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Hope for business as usual in games industry

The Chinese regulator last week withdrew proposed new regulations for games, but the sector is still holding its breath, writes ARTHUR GOLDSTUCK.

Markets usually respond to announcements from companies or authorities, but it is rare that the absence of an announcement makes a major impact.

Last week’s dramatic recovery in the Naspers share price, in line with a jump in the value of its holding in Chinese games company Tencent, followed immediately on the removal by the Chinese gaming regulator of a set of proposed curbs it had published on its website in December.

The National Press and Publication Administration’s (NPPA) website went down on Tuesday, the day after the expiry of a consultation period on the new rules. Shares in Tencent Holdings immediately jumped by 6%, and continued to rise last week, in tandem with the share prices of Prosus, which holds 26% of Tencent, and Naspers, which in turn holds 43.54% of Prosus.

At the time the regulations were announced, on 22 December, the Tencent share price fell by 17%, and Prosus saw its largest one-day fall yet. The NPPA draft guideline, titled “Measures for the Administration of Online Games”, consolidated gaming regulations into 64 articles, of which 10 contained new guidelines. Primarily, they were geared towards reducing “microtransaction” spending within games – a major source of revenue for the sector – and children’s access to games. This came on top of restrictions imposed in September 2021, which had also battered the market.

However, the scale of the market response appeared to take the Chinese government by surprise.

A week after the Measures document was published, the Chinese government fired Feng Shixin, head of the publishing unit of the Communist Party’s Publicity Department, which oversees the NPPA. While his removal suggested a step back from a more restrictive approach to gaming, the sector held its collective breath for the following three weeks as the consultation period played out.

The removal of the new guidelines as the deadline passed suggested that the restrictions would be completely overhauled. In effect, as some have put it, a spring breeze seems to be stirring after a harsh regulatory winter in China’s gaming industry.

The cold winds of restrictions also meant a months-long freeze on new game approvals that began with a crackdown in September 2021, leading to ongoing industry jitters.  In 2022, the Chinese gaming market shrank for the first time in its history as authorities called out in-game spending, monetisation models, and “inappropriate” content.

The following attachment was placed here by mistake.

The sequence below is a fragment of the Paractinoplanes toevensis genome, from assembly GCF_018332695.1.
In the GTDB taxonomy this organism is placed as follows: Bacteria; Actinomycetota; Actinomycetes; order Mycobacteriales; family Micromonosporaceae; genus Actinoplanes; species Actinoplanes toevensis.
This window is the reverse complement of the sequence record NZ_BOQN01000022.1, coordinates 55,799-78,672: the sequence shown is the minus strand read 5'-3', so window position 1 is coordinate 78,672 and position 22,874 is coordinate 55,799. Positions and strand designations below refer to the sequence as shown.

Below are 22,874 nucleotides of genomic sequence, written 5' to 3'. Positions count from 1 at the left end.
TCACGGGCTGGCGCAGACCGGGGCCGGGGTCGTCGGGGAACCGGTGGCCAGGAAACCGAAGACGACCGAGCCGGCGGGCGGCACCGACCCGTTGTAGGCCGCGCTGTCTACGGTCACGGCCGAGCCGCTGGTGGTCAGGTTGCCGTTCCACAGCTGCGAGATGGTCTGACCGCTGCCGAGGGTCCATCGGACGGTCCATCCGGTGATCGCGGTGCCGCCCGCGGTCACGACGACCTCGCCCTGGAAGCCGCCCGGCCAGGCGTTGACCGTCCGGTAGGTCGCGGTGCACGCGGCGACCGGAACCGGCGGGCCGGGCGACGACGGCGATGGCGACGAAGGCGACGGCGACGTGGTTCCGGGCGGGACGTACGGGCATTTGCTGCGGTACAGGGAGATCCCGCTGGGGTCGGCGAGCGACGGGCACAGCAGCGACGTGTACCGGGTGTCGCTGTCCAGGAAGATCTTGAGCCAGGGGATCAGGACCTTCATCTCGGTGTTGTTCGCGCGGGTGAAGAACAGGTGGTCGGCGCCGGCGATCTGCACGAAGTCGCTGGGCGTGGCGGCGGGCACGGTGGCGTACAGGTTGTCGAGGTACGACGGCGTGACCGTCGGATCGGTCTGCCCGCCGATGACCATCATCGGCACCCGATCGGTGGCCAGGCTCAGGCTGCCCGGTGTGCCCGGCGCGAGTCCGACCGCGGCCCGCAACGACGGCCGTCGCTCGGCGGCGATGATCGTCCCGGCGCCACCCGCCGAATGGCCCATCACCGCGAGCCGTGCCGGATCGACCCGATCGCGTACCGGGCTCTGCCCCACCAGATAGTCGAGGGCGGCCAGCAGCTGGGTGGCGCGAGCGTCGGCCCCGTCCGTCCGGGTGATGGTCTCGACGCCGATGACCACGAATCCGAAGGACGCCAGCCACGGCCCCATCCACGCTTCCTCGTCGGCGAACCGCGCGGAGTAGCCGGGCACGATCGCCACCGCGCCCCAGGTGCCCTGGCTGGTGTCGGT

Days after the 2023 guidelines had been published, however, on 25 December, the NPPA approved 105 new online games, the largest number of approvals in a single batch in 2023.

That Christmas present, too, suggested an awareness that regulators had overstepped the mark and needed to make amends. It continued approving games during January.

Nevertheless, the industry is not yet in the clear. It once again waits with bated breath, this time for the revised rules, which will still have an impact on areas like data privacy and spending by children.

There is also a likelihood that authorities will incentivise domestically developed games, which have been rising in prominence, can be more tightly controlled, and will probably be more compliant with the government’s preference for “healthy” gaming experiences, implying a focus on educational and “high quality” content, as the Measures document had put it.

The apparent shift in attitude towards the sector in general has come at the same time as efforts by the Chinese government to shore up its economy and falling stock markers. On Wednesday the People’s Bank of China (PBOC) announced a massive 50-basis points cut in required bank reserves, the biggest in two years. According to Reuters, this would pump about US$140-billion of cash into the banking system.

PBOC Governor Pan Gongsheng said the bank would release policies on improving commercial property loans, “giving hope to investors who have been frustrated by China’s efforts to put a floor under a real estate sector that underpins consumption and household wealth”, reported Reuters.

It is probably no coincidence that the step back from harsh curbs on the gaming sector came in the same week, indicating recognition by authorities that constraints of its own making were holding back the market.

This does not mean it will abandon its view that gaming addiction was a “spiritual opium”, as state media declared of computer games in 2021. Such alarmist terms used in newspaper headlines led to the first playtime limits for minors in August 2021, when they were restricted to 3 hours of gaming per week. The state even dictated the days on which they could play: 1 hour per day on Fridays, weekends, and holidays.

The new curbs would have added content control, such as an emphasis on preventing violence, gambling, and historical distortion; stricter age verification procedures and playtime restrictions; a stricter approval process for new online games; enhanced data protection requirements; limitations on in-game purchases; and regulations on monetisation models like virtual currency and “pay-to-win mechanics”.

The last of these was intended to encourage fair play in computer games. It appears that the Chinese government has been forced to take a leaf out of its own book in how it treats the industry as a whole.

* A version of this article first appeared in The Sunday Times.

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